In the interest of full disclosure, one of Roger Disney’s paintings graces the cover of my current book, “Art For The People: A Collector’s Journal.”  I think that Roger’s work embodies “fresh and contemporary” yet it’s also effortless, warm, friendly and accessible.  It’s intellectual, but not snobbish. Roger really taps into what ArtBookGuy is all about and I loved chatting with him.  I think you’ll enjoy our conversation as well.

MICHAEL: Hey Roger, You're definitely a great painter with a broad range. But the common thread I find in your work is the sense that you love urban, contemporary life. Your work is very NOW. Am I right?

ROGER: Maybe it's from living in Oklahoma most of my life, but I've always enjoyed the more urban places in the U.S. and world, and often paint in , direct visual response, often from photos or allude to them in more of a socially theoretical way with my figurative work.

MICHAEL: What is it about the urban places that appeals to you?

ROGER: Being a visual person, it's just wonderful sensory overload. The energy, the motion, the color, the smells, not all of which are good smells - cities just feel alive. I try to capture that in the paintings. Some of my more recent work, I'm actually focusing more on the motion and the blurring of the people and the cars. Everything is in a constant state of change in a city and I want that feeling in my work. I want to capture that fluid state in a traditionally non-fluid medium.

MICHAEL: Your work is so contemporary and fresh. Is this something that you strive for or is it just a by-product of inspiration?

ROGER: Just luck I guess. I try to keep in interesting for myself – entertaining - there is a natural tendency to drift toward what has been successful in the past and I'm guilty of that as much as anyone, but the work that is most exciting for me is the new work - the different work - the exploration - the progress if of it all. I do like to build bodies of work or a series of paintings that work well together, but it's usually the work that stands out from the rest of my current works that I'm most excited about. If that turns out to be "contemporary and fresh" to the viewers of my work, then I'm flattered. Better than "traditional and dated" I guess!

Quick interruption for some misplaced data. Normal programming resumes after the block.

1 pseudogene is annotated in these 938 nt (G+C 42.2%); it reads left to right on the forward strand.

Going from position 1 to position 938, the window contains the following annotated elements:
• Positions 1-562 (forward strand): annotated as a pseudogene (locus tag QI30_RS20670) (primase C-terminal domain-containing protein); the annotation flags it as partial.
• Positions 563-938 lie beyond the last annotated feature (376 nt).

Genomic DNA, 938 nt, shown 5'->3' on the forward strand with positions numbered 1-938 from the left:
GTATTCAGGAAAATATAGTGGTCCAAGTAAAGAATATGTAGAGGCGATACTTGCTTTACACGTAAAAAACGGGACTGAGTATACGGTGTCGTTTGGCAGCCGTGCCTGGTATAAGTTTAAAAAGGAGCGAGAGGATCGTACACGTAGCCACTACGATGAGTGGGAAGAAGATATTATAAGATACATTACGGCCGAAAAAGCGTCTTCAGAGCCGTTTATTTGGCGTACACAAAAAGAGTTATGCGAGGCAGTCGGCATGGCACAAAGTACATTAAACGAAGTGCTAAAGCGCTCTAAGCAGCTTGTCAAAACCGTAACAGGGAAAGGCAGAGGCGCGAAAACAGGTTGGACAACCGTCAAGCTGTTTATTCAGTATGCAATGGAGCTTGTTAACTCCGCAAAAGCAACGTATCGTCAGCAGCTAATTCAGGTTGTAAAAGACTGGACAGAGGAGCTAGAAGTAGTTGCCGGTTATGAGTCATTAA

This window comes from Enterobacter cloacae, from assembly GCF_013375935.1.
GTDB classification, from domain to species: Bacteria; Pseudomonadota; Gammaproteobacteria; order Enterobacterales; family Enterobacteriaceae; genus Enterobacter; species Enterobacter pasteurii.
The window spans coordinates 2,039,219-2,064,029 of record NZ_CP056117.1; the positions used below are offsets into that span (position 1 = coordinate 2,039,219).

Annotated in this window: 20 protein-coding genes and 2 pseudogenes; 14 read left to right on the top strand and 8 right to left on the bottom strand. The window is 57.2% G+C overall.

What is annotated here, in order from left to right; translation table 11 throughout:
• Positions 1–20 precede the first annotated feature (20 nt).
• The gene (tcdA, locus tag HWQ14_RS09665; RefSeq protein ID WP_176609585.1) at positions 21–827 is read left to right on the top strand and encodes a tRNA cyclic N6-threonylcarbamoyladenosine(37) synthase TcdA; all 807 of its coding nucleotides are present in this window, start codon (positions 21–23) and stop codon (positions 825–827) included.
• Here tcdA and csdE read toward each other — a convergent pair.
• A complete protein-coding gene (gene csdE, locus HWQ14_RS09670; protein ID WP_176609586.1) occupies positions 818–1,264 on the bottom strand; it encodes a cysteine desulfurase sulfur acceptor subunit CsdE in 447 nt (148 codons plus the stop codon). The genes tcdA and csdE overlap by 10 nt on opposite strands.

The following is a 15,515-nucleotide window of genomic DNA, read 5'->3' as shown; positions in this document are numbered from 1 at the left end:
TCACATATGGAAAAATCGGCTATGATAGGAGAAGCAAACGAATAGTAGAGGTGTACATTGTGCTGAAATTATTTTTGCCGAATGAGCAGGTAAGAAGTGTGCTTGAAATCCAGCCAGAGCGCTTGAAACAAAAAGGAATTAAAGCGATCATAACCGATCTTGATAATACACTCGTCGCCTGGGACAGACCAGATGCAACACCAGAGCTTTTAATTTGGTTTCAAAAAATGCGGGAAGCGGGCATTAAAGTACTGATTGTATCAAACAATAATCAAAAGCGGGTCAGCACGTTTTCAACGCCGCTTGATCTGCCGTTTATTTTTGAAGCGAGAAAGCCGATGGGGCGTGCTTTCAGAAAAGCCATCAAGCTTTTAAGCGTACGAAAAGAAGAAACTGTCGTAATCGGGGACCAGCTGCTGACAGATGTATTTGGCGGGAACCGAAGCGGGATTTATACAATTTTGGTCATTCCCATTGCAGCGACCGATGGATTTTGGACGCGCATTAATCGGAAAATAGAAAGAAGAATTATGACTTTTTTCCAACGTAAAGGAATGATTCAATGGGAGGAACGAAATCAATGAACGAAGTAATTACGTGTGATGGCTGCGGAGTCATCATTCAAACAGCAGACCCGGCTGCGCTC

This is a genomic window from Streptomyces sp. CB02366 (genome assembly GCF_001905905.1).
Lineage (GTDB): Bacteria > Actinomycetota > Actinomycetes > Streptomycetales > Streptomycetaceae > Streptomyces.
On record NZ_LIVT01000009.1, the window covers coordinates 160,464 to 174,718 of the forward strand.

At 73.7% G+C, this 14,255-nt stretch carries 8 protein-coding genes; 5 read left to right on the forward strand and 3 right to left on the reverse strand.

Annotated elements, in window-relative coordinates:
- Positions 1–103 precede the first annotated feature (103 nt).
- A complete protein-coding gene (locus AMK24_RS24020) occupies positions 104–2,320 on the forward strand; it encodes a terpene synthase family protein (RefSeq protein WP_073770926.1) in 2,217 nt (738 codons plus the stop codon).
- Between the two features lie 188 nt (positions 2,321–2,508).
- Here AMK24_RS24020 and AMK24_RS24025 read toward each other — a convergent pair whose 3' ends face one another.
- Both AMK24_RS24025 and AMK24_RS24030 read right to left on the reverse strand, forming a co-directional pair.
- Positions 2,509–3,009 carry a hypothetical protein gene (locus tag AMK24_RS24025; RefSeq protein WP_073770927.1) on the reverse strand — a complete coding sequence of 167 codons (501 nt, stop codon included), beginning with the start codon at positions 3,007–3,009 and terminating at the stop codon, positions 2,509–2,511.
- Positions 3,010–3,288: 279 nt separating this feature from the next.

MICHAEL: We met awhile back at the Gold Coast Art Fair in Chicago. I recall you told me that you show your work at many art fairs every year. How many? Do you still show at many art fairs and why? Many artists don't like doing art fairs.

ROGER: I'm actually on my way home from this year's Gold Coast how. I do 20-25 shows a year. It's a lot of traveling, but can be quite lucrative. I'm trying more of the gallery shows now just for a bit of a change. I can't see myself doing these shows forever, but it's a good deal of exposure when you're just starting out. It’s not always exposure to the right clientele, but exposure none the less.

MICHAEL: 20-25 shows a year sounds exhausting, but hey, you gotta make a living. So many artists complain about art fairs. They have to ship and shlep their work around, smile a lot and constantly explain their work to people who don't know much about art. Don't you get tired of it?

ROGER: It has been a good experience overall. It has forced me to be more social and I think I've become a much better communicator in the process. I've been getting a little tired of the driving and have been exploring a few options like hipping work or hiring someone to drive for me. I generally enjoy the traveling though.